In this edition of the mailbag we talk USC offensive line development, scheduling in conference based on weather, the legacy of Dennis Smith, and more:
My multi-part question is re: the wide receivers. It seems a given (at his point) that Burnett and Pittman are the two front runners. At this point, who do you project as the third starter? Do you think Mitchell will see the field much? There is a lot of depth, but the group is young and lost a solid starter with great hands in Rogers and a star team leader in Juju. Should we assume that the WR unit will not be as good as last year’s?
I would definitely project Tyler Vaughns as the third starter coming out of spring. I thought Tyler and Pittman did a terrific job of consistently making plays during the spring drills and I would have named them my co-MVP’s. And, as you say, Burnett is the starter in the slot and I don’t see that changing even after Mitchell comes back. I do think Steven will have a role as a veteran in the slot rotation but Burnett is the guy at this point. In terms of the overall production from the group you are probably right, we aren’t likely to see the same level from the receivers as we saw last year but I don’t think it will be off by much. Helton said in spring that the offense will go as far as the young receivers go, so that shows what the coach thinks of how important they are to the overall success.
I’m wondering how you and your gang of experts see the season vs our schedule. I think the first 3 games will set the tone. In particular I’m wondering if you have any intel on how the Farmers will look. We should get by West Mich … and Texas … with Stanford being a biggee as always. How do you see ND and UCLA? THANKS MUCH … as always.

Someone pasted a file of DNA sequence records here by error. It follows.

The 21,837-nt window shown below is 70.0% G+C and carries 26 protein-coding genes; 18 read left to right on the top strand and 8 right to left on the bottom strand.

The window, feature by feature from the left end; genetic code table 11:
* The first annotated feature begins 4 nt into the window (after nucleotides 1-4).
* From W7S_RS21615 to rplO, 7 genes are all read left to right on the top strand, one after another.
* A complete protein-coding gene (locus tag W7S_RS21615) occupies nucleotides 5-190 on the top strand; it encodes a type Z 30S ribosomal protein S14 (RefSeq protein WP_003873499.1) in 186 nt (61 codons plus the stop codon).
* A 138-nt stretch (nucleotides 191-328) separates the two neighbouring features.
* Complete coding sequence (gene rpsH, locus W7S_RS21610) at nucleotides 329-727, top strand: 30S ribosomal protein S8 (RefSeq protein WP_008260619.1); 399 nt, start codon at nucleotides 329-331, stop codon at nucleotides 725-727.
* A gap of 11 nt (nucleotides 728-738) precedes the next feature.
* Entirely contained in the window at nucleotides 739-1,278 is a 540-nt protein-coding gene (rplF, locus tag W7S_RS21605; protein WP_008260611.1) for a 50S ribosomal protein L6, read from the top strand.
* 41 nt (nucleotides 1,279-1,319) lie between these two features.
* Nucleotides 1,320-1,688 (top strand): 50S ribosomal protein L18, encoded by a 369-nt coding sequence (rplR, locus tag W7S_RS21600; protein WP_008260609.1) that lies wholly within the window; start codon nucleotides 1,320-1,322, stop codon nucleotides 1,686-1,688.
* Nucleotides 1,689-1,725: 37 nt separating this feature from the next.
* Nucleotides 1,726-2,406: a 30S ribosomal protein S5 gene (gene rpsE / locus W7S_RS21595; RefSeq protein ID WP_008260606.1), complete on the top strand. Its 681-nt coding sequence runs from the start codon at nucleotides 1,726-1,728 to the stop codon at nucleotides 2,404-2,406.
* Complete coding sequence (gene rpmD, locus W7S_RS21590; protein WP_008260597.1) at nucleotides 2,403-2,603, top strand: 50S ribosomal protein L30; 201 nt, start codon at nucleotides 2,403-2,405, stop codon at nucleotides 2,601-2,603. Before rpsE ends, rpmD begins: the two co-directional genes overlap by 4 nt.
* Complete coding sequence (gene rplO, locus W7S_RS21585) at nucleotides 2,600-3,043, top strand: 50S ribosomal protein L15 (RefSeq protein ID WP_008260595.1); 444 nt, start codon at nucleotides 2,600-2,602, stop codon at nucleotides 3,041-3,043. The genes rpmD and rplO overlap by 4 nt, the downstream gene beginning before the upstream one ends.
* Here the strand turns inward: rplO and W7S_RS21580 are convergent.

Here’s a story I did yesterday with some thoughts about the schedule. I don’t think there’s any question that Stanford game is a major test for the Trojans and I like the fact that it comes so early. The two-game stretch of Utah and Notre Dame is a real interesting one to me, and the fact that there is no bye week is something you need to factor in as well. The coaches are certainly paying a lot of attention to it.
Have you seen enough of TE Cary Angeline to project how he is used once his time comes (highly leveraged to the other extreme; what his strengths are and what kind of production can be expected)? My curiosity comes from seeing how the TE group is looking better than it has in some time, and just wondering where he fits in.